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SN 28, oil on panel

Domenico Puligo
Italian, 1492-1527

From "The Pages"

A Florentine High Renaissance painter, Domenico Puligo was born in Florence in 1492 & died of the plague there in 1527. He trained in Florence with Ridolfo Ghirlandaio, & in the workshops of Antonio Ceraiulo & Andrea del Sarto. His paintings reflect the style of Fra Bartolomeo & Raphael with the figures in the manner of Sarto. He is described by Vasari as a lazy artist. He painted altar pieces & portraits. These show interest in the latest models of Rahael & Titian – ¾ length standing figures.

The enthroned Virgin holding the Christ child is flanked on either side by kneeling saints. Two putti in diaphanous tunics hover in the air, pulling back green curtains to enable the viewer to witness the scene. The saint on the right is traditionally identified as St Placidus; he wears a white Benedictine habit, & lifts his skirt to show his black scapula. He holds a book & the palm of martyrdom. The identification of the figure kneeling on the left (holding 2 spits and 2 martyr’s palms) has been problematic. Originally he was identified as Quentin, then as St Benignus, then again as Quentin. The spits are symbols of their outrageously tortured deaths.

Re Placidus: b. 515. His father sent him to live & study at St Benedict’s monastery near Rome. During his childhood he was saved from drowning by St Maurus. At his death he was venerated as a holy monk.

The work is thought to have been painted between 1521-22, according to the stylistic evidence of the Virgin’s youth, idealized face, lowered eyes, pose, & treatment of drapery (Gardner, 1986).

The simple, balanced, pyramidal composition is typical Florentine classicism of the High Renaissance. Puligo did not overload his paintings with detail. He painted in a misty sfumato, which softness enhances the tenderness between Mother & Child & expresses a mood of sentimental sweetness & serenity.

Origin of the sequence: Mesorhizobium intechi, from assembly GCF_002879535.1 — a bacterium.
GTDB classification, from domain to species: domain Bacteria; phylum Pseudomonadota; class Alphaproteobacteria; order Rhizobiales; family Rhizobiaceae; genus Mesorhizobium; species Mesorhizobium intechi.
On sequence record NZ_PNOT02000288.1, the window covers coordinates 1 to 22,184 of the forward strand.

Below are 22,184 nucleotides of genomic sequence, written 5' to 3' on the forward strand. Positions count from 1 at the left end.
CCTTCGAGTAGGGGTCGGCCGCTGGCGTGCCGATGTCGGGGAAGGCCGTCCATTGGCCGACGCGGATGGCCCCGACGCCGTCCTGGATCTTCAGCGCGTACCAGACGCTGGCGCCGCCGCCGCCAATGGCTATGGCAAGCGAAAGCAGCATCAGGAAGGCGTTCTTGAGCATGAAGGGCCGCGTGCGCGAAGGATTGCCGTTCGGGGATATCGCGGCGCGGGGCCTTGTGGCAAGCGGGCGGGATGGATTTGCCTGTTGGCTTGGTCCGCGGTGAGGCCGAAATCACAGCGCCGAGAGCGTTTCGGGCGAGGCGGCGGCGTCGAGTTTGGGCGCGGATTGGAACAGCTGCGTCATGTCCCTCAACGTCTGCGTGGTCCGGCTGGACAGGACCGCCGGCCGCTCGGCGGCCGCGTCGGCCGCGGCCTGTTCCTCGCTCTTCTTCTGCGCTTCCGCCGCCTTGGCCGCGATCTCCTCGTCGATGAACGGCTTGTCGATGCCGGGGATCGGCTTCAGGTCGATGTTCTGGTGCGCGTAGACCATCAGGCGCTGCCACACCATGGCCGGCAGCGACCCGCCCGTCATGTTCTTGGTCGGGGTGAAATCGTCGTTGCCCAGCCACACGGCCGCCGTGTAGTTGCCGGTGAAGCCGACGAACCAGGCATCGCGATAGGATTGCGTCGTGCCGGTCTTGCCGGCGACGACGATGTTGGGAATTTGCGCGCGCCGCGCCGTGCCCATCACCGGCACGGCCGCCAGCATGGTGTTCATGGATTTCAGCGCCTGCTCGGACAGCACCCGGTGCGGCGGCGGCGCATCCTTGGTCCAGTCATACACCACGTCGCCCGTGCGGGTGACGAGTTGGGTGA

The painting’s colors are typical of Puligo’s range & are especially luminous in this work, showing a high level of refinement. The Virgin is dressed in crimson trimmed with gold, covered by a blue-green robe lined in grey-purple. St. Quentin’s shirt is grey, lightened with yellow. The robe about his lower torso is a vibrant light scarlet. St. Placidus wears the white Benedictine robe of his order, as noted.

This altarpiece came from the Cistercian Abbey St. Salvatore in Badia a Settino, where his relics are said to be preserved. [This is not the painting commissioned in 1525 for the altar of St Benignus in Genoa, Italy.]

Additional References:
Rev. S. Baring Gould, MA. “Lives of the Saints,” 1914, Vol 12, pp 120-125, 725-728
Crowe, J.A.-Cavaliaselle, G.B. “A History of Painting in Umbria, Florence, & Siena,“ 1914, Vol VI, p 96
Benson, Robert. “The Holford Collection,” 1924, pp 54-55
Venturi, “Storia del’Arte Italiana,” 1932, pp234-239
Gronau, C. Thieme-Becker Kunsterlexicon, 1933, Vol XXVII, p 459
Freedburg, S.J. “Paintings of the High Renaissance in Rome & Florence,” pp1961, pp497-500
“Paintings in Italy 1500-1600,” 1971, pp156-157
Gardner, Genette Ann. “The Paintings of Domenico Puligo,” 1986, Vols I & II, pp 6-9; 22-27; 190-193;
393-394; 398-402; 410
Alter, Rosalyn. “A Florentine Artist’s Altarpiece Depicts Virgin & Saints,” Spring-Summer, 1990. The
John & Mable Ringling Museum of Art, pp 1-7
Vasari, Giorgio. “Lives of the Painters, Sculptors, & Architects,” 1996. Translated by Gaston De Vere, introduced by David Ehserjian, pp 767-771